Two oversight panels have advised the Malaysian Anti-Corruption Commission (MACC) to "engage with" the Attorney-General, saying he owed the public an explanation for his decision to clear the Prime Minister of criminal wrongdoing over millions of dollars found in the latter's personal bank accounts.
A-G Apandi Ali had on Tuesday also instructed that the case, which had sparked calls for Datuk Seri Najib Razak to step down, be closed.
But in a statement last night, MACC chief Abu Kassim Mohamed made clear the commission was not disputing or challenging the actions of the A-G, whose powers, he said, are absolute. He also said referring the A-G's decision to the oversight bodies was a standard operating procedure.
The recommendation by the Operations Review Panel (PPO) and a Special Panel after a meeting yesterday could drag out the US$700 million (S$998 million) scandal that embroiled Mr Najib last year.
Former police chief Musa Hassan, a Special Panel member, told reporters that "the A-G has discretion not to prosecute, but he owes an explanation as to why he made the decision".
Former Court of Appeal judge Mohd Noor Abdullah, who sits on the same panel, said Tan Sri Apandi needed "to show that his decision isn't arbitrary or (made) in bad faith". And though the Constitution gives the A-G sole power of prosecution, the judiciary could overturn his decision, he added.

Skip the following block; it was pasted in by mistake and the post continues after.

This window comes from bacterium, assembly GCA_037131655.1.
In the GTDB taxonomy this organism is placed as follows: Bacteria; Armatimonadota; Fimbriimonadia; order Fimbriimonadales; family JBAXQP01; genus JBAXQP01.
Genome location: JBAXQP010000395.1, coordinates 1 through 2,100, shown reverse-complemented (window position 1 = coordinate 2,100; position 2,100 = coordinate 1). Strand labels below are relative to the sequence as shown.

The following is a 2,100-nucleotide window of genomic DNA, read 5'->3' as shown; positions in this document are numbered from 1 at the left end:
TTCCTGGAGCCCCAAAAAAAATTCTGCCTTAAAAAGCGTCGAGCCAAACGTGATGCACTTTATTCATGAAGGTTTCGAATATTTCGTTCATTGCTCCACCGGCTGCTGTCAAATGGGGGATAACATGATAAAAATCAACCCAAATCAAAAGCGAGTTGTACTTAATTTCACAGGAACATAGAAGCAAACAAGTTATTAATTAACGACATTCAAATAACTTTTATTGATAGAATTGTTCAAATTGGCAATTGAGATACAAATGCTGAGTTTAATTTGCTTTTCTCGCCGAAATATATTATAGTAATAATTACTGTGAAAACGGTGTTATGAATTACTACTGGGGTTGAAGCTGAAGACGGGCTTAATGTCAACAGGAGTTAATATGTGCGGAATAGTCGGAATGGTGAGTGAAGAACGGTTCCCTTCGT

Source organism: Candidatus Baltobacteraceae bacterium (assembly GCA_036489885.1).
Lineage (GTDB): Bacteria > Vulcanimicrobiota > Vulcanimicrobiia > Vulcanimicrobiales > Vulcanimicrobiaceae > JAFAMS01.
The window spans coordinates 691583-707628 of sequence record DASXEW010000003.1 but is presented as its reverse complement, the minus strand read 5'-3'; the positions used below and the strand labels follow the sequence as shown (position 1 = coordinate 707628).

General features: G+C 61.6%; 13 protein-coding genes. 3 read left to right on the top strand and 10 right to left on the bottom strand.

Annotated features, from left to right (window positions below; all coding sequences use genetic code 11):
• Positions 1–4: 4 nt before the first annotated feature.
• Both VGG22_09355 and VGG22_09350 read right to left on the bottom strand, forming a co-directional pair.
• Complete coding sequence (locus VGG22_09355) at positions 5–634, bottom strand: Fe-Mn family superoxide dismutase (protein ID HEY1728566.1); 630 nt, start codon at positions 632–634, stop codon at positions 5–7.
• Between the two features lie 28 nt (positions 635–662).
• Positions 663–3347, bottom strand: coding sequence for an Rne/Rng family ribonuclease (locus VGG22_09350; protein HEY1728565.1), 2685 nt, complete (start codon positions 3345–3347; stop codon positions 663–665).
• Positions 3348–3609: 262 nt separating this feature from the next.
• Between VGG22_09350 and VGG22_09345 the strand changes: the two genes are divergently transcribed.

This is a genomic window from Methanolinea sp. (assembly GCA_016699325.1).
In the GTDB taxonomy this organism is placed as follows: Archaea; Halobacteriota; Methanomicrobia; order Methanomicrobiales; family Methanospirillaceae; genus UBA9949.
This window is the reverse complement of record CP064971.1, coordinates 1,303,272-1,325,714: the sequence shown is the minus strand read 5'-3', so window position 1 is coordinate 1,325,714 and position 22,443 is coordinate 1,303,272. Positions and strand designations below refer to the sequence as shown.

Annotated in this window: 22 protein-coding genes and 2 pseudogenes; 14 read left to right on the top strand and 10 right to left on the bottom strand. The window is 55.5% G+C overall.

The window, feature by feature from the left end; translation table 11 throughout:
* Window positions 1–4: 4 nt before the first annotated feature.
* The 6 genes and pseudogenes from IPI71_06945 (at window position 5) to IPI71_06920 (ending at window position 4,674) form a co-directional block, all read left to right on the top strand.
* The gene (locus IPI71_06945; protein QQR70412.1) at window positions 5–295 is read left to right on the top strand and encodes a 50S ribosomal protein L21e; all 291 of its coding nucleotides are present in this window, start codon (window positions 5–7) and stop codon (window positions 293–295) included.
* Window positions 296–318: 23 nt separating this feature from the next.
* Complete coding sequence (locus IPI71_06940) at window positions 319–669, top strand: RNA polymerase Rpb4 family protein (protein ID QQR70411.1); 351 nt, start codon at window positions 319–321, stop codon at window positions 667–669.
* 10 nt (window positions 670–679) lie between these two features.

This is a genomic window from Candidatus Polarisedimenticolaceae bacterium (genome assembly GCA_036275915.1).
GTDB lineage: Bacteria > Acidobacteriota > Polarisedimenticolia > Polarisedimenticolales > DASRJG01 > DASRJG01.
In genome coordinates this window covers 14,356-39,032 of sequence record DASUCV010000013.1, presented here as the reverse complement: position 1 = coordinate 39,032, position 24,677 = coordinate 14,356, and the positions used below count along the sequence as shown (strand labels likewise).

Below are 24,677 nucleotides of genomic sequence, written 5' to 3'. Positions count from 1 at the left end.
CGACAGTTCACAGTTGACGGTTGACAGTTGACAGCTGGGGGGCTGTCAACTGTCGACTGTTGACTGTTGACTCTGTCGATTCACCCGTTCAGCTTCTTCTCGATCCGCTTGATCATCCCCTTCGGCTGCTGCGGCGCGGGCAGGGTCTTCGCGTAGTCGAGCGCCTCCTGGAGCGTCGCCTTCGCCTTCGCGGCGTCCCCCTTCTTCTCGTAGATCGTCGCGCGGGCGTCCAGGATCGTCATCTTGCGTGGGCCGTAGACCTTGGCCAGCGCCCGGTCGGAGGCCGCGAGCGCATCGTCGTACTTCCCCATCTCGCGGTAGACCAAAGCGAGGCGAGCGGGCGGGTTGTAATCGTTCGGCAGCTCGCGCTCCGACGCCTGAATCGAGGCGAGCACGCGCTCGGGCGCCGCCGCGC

The MACC on Wednesday said it would refer the A-G's decision to the two oversight panels, a move that called into question Mr Apandi's assertion on Tuesday that the anti-graft commission admitted there was no evidence of corruption on the part of Mr Najib receiving several deposits in his private banking accounts.
The PPO, which is one of several oversight panels monitoring the MACC, can review graft cases that have been dropped though the A-G is not obliged to take up its recommendations. However, legal experts, including Mr Apandi's predecessor, are of the opinion that the top public prosecutor decides on only court action and not investigations by enforcement bodies.
In July last year, the Wall Street Journal reported that nearly US$700 million deposited into Mr Najib's accounts had come from companies linked to troubled state investor 1Malaysia Development Berhad (1MDB).
Mr Apandi announced his decision not to prosecute the Premier on Tuesday, telling reporters that US$681 million was a personal donation from the Saudi royal family.
He added that based on MACC's investigations, the money, deposited just before the 2013 General Election, was neither an inducement nor a reward for Mr Najib to do anything in his capacity as PM.
As for another sum, which came from SRC International, a former 1MDB subsidiary that is now under the Finance Ministry, the A-G said "MACC itself admitted" there was "no evidence from the witnesses that could show that PM had committed any act of corrupt practice".
According to prior reports as well as charts that the A-G had held up during his press conference on Tuesday, it is estimated that Mr Najib received RM75 million (S$26 million) from SRC in the past two years.